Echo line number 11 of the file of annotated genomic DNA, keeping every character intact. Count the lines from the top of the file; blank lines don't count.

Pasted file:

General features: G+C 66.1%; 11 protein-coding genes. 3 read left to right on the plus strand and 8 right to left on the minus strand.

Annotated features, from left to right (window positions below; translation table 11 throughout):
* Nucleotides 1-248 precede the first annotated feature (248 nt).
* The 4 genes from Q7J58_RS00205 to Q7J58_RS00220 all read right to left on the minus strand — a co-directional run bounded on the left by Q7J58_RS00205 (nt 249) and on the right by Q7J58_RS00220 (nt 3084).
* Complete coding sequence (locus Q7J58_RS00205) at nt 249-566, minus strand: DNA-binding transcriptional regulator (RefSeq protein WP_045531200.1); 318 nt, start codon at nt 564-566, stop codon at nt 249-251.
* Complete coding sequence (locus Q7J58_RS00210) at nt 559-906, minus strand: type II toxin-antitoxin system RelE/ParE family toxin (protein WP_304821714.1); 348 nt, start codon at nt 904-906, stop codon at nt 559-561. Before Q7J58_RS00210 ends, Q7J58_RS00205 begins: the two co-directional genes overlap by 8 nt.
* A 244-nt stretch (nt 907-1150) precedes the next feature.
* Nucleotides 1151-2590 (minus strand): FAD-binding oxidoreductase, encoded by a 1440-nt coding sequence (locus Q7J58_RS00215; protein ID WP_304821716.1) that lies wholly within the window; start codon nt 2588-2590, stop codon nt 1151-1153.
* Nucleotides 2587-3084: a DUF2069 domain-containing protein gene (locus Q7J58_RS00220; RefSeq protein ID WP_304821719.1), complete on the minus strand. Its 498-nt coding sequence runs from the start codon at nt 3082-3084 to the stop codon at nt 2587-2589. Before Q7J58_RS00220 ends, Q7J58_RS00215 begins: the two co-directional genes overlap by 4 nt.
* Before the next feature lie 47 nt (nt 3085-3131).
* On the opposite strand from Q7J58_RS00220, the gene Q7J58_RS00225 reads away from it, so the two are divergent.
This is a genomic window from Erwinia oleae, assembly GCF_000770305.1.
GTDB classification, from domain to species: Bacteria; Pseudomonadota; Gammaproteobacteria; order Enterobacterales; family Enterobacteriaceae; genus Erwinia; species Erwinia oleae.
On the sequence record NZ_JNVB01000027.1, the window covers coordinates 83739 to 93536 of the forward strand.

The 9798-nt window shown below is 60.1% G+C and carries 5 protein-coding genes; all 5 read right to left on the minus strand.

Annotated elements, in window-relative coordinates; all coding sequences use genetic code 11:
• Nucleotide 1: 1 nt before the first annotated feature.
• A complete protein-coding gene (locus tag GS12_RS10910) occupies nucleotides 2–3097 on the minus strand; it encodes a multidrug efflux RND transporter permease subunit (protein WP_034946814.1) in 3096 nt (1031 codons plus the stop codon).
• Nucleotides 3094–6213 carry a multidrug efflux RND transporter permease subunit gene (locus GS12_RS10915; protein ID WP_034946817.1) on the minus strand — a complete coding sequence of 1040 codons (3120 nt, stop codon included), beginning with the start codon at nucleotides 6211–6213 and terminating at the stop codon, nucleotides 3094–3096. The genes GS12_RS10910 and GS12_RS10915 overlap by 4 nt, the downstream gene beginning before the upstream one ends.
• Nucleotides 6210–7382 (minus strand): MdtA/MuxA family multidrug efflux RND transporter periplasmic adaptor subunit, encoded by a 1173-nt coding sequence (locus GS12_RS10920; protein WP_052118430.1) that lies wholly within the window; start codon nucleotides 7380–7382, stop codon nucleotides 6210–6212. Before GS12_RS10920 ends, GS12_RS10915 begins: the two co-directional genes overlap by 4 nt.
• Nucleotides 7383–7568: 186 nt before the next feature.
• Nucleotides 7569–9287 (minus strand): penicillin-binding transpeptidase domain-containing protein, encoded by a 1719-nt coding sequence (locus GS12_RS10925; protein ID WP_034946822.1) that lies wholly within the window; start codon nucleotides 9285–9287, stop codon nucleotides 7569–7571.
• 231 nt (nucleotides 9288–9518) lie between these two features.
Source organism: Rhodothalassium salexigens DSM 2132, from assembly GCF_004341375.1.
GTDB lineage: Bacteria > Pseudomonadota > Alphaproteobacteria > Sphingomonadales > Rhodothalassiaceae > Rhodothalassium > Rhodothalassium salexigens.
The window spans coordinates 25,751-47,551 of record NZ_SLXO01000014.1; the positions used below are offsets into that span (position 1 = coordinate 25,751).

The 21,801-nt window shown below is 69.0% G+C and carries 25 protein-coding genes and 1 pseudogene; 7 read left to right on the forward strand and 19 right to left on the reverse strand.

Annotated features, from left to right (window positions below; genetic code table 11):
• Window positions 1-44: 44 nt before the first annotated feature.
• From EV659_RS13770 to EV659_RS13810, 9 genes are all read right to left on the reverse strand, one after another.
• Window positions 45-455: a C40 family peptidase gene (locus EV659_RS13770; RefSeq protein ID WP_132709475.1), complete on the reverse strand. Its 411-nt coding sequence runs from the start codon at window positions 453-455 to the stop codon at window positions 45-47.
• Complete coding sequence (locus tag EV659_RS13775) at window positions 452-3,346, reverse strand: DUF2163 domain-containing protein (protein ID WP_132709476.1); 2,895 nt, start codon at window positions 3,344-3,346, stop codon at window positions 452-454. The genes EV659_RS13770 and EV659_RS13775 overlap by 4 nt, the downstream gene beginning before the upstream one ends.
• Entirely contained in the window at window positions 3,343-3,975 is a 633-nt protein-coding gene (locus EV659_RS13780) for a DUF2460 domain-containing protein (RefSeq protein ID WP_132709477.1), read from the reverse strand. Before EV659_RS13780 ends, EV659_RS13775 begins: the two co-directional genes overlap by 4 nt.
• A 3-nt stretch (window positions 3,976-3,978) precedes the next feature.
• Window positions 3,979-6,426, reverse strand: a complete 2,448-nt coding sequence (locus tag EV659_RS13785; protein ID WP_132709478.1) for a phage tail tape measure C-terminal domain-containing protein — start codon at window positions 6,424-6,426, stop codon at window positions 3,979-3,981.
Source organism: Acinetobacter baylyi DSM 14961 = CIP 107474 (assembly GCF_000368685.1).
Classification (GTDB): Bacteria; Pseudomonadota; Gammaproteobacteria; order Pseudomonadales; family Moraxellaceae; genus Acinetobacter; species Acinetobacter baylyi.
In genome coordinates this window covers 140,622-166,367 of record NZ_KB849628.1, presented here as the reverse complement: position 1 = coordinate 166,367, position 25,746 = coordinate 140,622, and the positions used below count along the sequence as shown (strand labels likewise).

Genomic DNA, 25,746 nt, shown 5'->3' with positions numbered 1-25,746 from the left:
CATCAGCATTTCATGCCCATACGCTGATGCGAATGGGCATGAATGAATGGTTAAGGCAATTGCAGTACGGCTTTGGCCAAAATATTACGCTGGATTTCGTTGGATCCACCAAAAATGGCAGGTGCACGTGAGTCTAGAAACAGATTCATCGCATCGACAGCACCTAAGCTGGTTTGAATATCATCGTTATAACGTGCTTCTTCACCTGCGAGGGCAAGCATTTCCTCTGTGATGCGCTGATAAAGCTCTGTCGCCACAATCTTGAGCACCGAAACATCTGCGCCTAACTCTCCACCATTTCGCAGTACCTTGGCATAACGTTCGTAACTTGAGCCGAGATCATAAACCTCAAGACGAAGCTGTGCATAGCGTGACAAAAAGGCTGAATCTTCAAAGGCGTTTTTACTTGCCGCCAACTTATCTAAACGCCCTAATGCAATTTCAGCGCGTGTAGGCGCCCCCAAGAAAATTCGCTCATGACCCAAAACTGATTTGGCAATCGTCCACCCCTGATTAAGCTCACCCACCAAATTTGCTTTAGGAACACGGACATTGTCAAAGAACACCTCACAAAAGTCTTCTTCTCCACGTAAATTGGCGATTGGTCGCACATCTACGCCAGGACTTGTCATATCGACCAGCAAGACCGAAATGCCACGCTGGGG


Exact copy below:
* On the opposite strand from Q7J58_RS00220, the gene Q7J58_RS00225 reads away from it, so the two are divergent.